A Preposterous Postulate: ‘We Should Ban the Short Squeeze!’
For most speculators, the notion that ‘short squeezes’ should be banned is utterly preposterous. Why then, do we embrace this absurd postulate in the sphere of money?
I always reiterate the simple (but perhaps backward) idea that debt is a short on money. It helps us see the folly of certain public policies by exploding the flaws of unintegrated and compartmentalized thought. Let me make this concept clear:
What does shorting a stock entail? One borrows a stock, sells it on the market for money, and buys it back at a later date. If one sells the stock higher than one buys it, one can keep the difference. Otherwise, one pays the difference. What is debt then? Well, one borrows money, ‘sells’ it for something (e.g. a house) and ‘buys’ that money back at a later date. If one ‘sells money’ higher than one ‘buys money’, one can keep the difference. Otherwise, one pays the difference. The symmetry should be clear. In normal, everyday language; ‘selling money’ consists of buying things and ‘buying money’ consists of selling things. In everyday life, we happen to think of prices in terms of money; this doesn’t change the principle that debt is a short on money.
‘Hey, we don’t like this short squeeze, we’re going to ban it!’
So, using this interpretation of debt, we can see the true essence of recent monetary and fiscal policies. It’s that they don’t like – for whatever reasons – the implications of an old-fashioned short squeeze. Every jargonistic interpretation has this concept at it’s core. When people say things like; ‘the social consequences of the debt de-leveraging cycle necessitate extraordinary fiscal and monetary policies: including but not limited to an increased deficit and balance sheet expansions by the Fed’ what they really mean is; ‘Hey! We don’t like this short squeeze. Let’s ban it!’. Plain and simple.
Attacking the premise of interventionism:
The above shouldn’t be (intellectually) disturbing even to the advocates of recent fiscal and monetary policies. After all – although they wouldn’t use these terms – they would say that ‘banning’ the money short-squeeze was ‘necessary’ for some reasons. Of course, I have misgivings with these notions. A statement about the necessity of anything can be explicitly grounded, or not explicitly grounded. For example, one can either say something like; ‘Such and such is necessary in order to achieve such and such‘ or – simply – ‘Such and such is necessary’. When the advocates of the recent interventions explain themselves, they use one of these structures; let me attack both.
When the interventionist says ‘Intervention is necessary in order to achieve A‘ we have to consider the validity of ‘A’. In the case of the USA, this kind of statement would only be valid if each and every American advocated ‘A’. For any intervention perverts existing contracts and moves around wealth from those who’ve got it to those who don’t. As everyone wants to live (it is undeniable) and property is in favor of life: Only in the case where every person involved (with money) agrees with the notion of A, is this an acceptable form of argumentation – for then everyone would maintain their ownership rights. But if this was the case, there would be no arguments about this issue at all (and no compulsory laws on these matters). Since there are controversial debates and laws about these matters we can say that the interventionist’s argument must be rejected on the basis that not everyone agrees with the stated goal.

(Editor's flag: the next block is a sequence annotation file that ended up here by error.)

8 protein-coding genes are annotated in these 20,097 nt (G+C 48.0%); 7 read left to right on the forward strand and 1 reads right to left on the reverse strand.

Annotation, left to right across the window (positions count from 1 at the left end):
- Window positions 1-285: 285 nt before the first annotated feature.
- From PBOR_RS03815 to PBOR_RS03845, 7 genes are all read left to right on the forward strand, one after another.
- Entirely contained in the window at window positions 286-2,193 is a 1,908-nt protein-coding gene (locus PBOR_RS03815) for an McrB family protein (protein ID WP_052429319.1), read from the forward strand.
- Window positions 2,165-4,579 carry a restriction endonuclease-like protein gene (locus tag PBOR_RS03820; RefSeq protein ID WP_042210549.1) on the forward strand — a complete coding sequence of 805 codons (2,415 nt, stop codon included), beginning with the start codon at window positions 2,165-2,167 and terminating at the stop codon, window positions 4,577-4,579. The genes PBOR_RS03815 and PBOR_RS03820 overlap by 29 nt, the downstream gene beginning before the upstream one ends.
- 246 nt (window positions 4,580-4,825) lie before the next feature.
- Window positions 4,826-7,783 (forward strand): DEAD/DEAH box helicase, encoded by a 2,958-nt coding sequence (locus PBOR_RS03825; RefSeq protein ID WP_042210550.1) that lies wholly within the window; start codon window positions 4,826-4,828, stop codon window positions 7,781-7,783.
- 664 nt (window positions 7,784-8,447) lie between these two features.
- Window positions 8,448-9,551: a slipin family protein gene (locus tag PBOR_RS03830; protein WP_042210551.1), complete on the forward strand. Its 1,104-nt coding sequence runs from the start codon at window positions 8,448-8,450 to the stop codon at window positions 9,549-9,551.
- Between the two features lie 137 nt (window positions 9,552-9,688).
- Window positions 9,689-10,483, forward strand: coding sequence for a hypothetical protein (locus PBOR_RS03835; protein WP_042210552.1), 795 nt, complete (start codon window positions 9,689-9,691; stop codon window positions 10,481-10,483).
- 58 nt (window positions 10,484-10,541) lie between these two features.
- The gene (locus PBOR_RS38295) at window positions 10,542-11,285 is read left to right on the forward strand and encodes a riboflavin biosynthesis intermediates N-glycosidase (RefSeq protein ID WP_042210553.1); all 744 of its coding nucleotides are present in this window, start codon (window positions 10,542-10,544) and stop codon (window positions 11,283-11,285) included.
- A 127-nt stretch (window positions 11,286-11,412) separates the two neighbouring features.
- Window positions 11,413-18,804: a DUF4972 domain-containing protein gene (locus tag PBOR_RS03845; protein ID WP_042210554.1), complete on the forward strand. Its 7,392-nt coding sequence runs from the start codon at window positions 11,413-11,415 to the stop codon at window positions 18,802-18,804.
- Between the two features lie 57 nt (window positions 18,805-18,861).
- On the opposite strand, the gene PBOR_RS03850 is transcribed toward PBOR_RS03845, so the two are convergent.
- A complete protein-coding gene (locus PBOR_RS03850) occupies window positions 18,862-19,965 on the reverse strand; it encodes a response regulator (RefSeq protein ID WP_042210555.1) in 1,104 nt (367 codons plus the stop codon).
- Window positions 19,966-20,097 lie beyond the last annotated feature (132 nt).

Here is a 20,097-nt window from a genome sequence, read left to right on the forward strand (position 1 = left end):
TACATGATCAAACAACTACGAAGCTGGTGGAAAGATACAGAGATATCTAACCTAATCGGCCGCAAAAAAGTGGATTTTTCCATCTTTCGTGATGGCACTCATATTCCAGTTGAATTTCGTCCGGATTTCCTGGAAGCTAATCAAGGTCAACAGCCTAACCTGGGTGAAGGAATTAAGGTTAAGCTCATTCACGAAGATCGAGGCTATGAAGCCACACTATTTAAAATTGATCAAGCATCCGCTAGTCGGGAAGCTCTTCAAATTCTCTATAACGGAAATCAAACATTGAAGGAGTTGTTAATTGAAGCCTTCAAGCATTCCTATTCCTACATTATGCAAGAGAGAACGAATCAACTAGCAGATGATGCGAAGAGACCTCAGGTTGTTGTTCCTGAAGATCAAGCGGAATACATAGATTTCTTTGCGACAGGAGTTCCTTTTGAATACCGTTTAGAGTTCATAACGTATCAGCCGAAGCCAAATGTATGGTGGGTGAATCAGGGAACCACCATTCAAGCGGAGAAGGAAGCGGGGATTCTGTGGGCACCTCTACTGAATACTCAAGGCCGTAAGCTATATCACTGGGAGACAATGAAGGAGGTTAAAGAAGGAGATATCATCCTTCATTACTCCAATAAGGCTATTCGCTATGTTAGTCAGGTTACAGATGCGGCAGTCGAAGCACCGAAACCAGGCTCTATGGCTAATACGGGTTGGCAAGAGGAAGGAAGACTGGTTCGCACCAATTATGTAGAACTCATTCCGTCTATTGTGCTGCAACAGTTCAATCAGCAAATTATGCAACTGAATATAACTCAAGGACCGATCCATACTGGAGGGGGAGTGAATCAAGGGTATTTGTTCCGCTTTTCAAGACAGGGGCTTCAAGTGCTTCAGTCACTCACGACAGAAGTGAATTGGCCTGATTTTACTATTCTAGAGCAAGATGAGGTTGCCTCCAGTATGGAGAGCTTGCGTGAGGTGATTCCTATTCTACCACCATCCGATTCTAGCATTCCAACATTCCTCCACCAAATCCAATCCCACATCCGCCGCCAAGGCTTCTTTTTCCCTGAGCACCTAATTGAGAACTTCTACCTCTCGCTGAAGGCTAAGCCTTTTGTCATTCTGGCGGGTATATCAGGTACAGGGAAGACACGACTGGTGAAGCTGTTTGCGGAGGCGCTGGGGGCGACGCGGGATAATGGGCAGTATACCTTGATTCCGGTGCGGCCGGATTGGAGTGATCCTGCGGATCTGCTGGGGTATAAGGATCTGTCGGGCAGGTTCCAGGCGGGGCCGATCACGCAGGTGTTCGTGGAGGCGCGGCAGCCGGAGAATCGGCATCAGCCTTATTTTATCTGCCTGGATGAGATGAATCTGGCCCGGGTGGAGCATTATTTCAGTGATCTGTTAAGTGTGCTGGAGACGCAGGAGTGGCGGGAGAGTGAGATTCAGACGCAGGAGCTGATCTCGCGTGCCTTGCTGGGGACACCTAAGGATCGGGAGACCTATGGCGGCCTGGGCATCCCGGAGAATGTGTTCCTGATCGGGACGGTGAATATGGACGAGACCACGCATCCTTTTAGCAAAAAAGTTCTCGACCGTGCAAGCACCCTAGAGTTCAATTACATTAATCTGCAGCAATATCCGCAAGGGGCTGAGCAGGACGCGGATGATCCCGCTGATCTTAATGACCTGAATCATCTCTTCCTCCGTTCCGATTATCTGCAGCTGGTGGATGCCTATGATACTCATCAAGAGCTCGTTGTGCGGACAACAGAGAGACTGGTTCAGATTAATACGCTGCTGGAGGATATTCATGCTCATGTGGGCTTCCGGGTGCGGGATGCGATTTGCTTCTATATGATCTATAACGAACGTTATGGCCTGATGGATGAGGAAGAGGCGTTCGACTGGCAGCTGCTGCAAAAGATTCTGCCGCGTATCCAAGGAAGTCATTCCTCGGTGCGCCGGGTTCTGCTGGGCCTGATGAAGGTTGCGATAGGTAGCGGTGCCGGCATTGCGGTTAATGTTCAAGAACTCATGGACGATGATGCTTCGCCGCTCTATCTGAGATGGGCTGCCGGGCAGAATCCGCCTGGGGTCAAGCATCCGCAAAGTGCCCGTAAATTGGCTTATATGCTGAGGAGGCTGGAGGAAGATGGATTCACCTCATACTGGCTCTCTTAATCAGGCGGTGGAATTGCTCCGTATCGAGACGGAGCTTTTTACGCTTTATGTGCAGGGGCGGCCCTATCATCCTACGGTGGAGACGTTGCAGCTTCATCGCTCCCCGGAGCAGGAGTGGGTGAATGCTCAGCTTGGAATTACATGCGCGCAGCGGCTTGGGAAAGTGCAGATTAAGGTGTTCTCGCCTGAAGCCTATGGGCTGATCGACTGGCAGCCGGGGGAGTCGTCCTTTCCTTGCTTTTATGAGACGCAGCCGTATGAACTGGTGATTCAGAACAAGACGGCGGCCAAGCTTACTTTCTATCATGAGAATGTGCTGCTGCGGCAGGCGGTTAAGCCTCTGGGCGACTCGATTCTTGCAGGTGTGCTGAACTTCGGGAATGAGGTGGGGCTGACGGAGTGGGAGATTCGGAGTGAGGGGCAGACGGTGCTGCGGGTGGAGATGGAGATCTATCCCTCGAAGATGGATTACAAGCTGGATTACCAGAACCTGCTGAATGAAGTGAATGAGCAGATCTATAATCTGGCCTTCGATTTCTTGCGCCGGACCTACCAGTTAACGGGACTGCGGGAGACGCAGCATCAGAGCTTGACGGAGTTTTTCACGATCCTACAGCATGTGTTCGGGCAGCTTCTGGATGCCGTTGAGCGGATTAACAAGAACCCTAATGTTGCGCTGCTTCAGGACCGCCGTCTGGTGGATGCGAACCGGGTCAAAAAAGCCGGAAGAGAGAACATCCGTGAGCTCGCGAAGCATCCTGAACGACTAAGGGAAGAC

When the interventionist says ‘Intervention is necessary’, what is he saying? Either he implicitly includes an ‘A’ as above or he is saying that it is necessarily in the interest of all. In the former case we can reject his argument (as above), in the latter case we have think a little more. In the latter case he’s saying that everyone necessarily wants something, and that his proposed intervention necessarily achieves that thing. But if – as I believe – everyone necessarily wants life, then that something has to be compatible with life and its necessary corollary; property rights. But if it were the case that property rights were preserved in this ‘necessary thing’ then we wouldn’t require laws, debate or any semblance of contention. Thus the interventionist’s argument must be rejected on this count also.
Put simply: intervention is indulgent and not ‘necessary’. It is something that involves harming property rights, which cannot be for ‘good’ by definition. The notion of ‘moral intervention’ is necessarily oxymoronic.
Debt is a short on money, and we’ve experienced at least two profound short-squeezes over the past 11 years. These are politically unpalatable and bring calls for a ‘ban on short squeezes’. The advocates for such bans have no ground to stand on and thus ought be ignored (if we seek truth and life).
As contrarian speculators, we should be wary of these false premises, the speculations executed by people who believe in them, and the unintended consequences of the resultant policies.
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